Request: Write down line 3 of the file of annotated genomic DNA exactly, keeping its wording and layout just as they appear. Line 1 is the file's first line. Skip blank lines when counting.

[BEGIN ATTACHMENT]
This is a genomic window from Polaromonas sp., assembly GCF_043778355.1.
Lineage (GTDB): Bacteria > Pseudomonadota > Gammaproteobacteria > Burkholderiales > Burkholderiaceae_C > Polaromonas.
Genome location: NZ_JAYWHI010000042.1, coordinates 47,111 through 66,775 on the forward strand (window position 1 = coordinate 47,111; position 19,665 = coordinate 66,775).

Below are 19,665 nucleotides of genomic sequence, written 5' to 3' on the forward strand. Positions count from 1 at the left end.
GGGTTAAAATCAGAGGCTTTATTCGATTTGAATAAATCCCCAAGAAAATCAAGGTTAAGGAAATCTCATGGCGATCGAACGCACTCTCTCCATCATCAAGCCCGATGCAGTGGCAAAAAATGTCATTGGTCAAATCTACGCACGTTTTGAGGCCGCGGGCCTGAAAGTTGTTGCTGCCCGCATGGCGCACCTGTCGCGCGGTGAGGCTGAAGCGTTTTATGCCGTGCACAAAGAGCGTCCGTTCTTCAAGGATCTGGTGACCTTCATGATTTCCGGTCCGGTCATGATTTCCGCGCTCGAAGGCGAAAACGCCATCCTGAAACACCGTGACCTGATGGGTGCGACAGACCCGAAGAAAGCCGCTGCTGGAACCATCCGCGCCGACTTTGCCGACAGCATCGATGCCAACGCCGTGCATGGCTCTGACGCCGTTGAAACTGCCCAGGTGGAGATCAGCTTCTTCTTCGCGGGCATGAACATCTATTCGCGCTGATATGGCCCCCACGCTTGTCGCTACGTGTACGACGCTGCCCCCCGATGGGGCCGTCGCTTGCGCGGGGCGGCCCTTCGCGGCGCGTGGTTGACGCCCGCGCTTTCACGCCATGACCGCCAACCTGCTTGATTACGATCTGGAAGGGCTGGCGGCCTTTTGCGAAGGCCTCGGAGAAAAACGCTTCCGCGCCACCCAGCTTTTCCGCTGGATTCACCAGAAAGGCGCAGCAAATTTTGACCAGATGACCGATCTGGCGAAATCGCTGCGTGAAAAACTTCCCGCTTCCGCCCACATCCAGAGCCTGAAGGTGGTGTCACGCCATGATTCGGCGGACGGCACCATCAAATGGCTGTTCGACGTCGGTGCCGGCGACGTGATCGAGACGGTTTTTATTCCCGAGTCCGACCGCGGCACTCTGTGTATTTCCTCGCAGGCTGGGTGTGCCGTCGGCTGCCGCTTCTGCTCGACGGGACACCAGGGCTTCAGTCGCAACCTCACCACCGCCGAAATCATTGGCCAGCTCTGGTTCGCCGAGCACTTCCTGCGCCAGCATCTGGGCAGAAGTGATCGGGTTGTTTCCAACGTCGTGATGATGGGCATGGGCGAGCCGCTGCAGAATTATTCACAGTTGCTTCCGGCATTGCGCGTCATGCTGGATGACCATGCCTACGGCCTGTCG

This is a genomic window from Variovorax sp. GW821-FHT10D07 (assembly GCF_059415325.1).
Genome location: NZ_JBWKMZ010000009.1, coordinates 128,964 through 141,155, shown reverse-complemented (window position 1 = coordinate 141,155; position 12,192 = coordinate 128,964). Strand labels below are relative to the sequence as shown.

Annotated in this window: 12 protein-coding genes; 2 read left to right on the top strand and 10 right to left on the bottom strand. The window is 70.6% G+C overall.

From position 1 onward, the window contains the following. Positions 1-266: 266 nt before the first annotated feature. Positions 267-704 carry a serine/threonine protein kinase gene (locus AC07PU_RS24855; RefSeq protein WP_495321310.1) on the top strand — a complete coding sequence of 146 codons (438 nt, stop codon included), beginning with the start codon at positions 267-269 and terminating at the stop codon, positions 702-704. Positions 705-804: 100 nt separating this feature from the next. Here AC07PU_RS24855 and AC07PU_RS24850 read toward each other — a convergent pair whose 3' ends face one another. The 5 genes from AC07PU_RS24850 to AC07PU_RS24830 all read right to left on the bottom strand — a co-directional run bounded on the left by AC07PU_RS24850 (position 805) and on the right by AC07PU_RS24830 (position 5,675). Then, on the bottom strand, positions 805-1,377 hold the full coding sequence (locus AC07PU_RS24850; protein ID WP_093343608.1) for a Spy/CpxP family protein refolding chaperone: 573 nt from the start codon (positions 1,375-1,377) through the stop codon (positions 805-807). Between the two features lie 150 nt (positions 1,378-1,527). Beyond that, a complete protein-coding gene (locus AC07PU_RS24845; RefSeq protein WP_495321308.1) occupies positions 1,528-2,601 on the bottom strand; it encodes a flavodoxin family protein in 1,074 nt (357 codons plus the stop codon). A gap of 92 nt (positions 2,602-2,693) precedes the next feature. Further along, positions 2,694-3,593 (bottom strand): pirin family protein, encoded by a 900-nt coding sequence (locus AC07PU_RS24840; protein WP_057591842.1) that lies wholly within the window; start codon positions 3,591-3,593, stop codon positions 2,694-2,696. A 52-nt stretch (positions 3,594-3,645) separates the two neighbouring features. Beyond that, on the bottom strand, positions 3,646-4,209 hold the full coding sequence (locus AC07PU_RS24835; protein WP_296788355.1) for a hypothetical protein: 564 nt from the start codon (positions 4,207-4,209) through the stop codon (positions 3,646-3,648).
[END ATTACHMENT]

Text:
Genome location: NZ_JAYWHI010000042.1, coordinates 47,111 through 66,775 on the forward strand (window position 1 = coordinate 47,111; position 19,665 = coordinate 66,775).